Nature Night

***This virtual event is free and registration is required. Click the yellow Register button above to save your space.***

A Low-to-No Snow Future
Mountain snowpacks have historically acted as large, natural reservoirs of water, as well as providing awesome recreational opportunities. In recent decades, however, snowpack has declined—another sign of a changing climate. If our climate continues to warm, snow loss will be exacerbated across the Western US, termed a “low-to-no snow future.” Join the Deschutes Land Trust, Dr. Alan Rhoades, and Dr. Erica Siirila-Woodburn to learn about the possibility of a low-to-no snow future in the Cascades. Dr. Rhoades and Dr. Siirila-Woodburn will offer proactive solutions to both mitigate the extent of and adapt to the changing conditions of a low-to-no snow future. Learn how you can help make a difference in our (hopefully!) snowy future.

*An ASL interpreter will be provided for this Nature Night.*

 

Virtual Event Details
In preparation for this virtual event, please remember:

  • Space is limited; please only register one member of each household if you’ll be watching on the same device.
  • Nature Nights will be presented via Zoom. In order to attend the event, you will need to download the Zoom desktop client or mobile app prior to the event.
  • To help keep our Nature Night event secure, please do not share the Zoom link with anyone or post to social media.
  • If you are unable to attend live, the presentation will be available after the event on our website.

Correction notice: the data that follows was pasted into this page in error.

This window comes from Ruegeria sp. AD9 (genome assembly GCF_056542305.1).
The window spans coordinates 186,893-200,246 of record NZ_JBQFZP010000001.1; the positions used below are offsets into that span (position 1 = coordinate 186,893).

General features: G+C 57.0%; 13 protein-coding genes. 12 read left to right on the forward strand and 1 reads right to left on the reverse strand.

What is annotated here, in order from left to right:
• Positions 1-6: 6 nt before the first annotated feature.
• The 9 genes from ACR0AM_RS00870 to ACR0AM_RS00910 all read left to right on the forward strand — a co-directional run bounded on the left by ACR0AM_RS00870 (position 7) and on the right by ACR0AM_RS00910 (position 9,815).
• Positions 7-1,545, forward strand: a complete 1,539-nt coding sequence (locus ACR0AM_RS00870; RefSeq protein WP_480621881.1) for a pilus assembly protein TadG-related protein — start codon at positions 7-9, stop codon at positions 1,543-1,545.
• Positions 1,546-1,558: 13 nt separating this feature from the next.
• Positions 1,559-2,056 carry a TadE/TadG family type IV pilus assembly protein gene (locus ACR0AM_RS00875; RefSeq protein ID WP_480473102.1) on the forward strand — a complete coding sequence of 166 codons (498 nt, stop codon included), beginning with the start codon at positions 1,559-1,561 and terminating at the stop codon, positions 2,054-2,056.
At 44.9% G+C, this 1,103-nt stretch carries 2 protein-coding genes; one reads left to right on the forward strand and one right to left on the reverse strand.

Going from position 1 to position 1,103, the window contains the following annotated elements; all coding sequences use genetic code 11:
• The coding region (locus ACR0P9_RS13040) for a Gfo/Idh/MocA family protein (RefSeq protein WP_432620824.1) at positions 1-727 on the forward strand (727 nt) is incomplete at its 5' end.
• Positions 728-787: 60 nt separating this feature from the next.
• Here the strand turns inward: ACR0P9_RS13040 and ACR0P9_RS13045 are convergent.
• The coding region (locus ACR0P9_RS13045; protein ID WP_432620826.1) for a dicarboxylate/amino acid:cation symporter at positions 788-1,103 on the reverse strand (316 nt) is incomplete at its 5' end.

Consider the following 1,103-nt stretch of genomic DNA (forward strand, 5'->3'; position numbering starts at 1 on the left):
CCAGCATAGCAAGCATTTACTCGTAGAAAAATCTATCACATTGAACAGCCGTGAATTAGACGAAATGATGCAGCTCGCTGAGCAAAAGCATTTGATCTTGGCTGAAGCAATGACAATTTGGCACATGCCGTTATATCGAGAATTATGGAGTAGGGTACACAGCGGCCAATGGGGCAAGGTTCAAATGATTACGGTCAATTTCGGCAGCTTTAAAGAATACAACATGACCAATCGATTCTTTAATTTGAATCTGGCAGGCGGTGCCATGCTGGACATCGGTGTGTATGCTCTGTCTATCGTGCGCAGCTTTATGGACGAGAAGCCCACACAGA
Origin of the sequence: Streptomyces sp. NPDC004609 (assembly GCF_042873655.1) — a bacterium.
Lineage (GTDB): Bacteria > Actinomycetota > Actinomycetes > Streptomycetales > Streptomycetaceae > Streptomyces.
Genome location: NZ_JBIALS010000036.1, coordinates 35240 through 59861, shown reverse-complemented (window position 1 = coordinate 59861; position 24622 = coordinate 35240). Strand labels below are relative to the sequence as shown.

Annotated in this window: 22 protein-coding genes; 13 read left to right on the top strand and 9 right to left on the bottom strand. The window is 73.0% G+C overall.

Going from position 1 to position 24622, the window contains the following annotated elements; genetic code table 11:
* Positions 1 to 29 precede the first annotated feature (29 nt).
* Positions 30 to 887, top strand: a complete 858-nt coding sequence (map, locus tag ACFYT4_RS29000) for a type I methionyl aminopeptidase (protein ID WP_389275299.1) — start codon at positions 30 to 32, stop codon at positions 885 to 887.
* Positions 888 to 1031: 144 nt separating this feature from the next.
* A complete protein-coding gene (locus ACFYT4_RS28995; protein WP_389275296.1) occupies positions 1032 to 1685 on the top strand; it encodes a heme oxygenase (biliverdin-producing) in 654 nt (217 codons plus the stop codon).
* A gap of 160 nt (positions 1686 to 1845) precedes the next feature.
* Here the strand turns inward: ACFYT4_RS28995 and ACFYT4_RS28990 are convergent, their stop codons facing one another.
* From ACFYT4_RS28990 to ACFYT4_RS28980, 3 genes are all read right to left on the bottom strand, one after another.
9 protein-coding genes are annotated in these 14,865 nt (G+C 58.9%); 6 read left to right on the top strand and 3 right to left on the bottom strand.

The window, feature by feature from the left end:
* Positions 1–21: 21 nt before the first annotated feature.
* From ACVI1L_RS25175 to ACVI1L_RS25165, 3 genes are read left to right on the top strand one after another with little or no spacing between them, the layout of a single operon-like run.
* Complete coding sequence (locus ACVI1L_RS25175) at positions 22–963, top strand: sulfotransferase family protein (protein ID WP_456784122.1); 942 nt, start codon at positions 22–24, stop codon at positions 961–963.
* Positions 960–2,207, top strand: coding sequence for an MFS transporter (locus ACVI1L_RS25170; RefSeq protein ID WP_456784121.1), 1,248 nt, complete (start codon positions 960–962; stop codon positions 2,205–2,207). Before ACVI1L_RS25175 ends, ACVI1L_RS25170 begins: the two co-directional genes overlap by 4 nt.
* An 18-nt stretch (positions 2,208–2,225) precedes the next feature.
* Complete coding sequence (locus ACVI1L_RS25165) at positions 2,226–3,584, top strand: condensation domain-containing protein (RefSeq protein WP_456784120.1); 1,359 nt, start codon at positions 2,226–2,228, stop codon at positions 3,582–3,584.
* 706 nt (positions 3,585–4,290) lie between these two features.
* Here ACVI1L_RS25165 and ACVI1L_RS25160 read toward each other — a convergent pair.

About Dr. Alan Rhoades
Dr. Alan Rhoades is a Hydroclimate Research Scientist in the Earth and Environmental Sciences Area of Berkeley Lab who uses climate models to assess how mountainous water cycle processes are influenced by climate change, how those changes might influence water resource management, and how the scientific community might better help water managers preemptively adapt to these changes. Alan was born and raised in northern California and received his B.Sc. in Environmental Science: Option in Atmosphere and Climate from California State University, Chico, and his Ph.D. in Atmospheric Science at the University of California, Davis. Outside of work hours, Alan enjoys hiking, backpacking, bouldering, keeping up with his Weimaraner, Luna, playing/watching sports of all kinds, and taking pictures of nature.

 

 

 

About Dr. Erica Siirila-Woodburn
Dr. Erica Siirila-Woodburn is a Hydrology Research Scientist in the Earth and Environmental Sciences Area of Berkeley Lab studying above- and below-ground connections in the water cycle in the face of climate change, including shifts in precipitation patterns and following wildfires. Erica received her Ph.D. from the Colorado School of Mines in 2013 and was a postdoctoral researcher at the Polytechnic University of Catalunya before joining Berkeley Lab in 2015. In her spare time, Erica enjoys hiking and exploring the outdoors with her two young boys.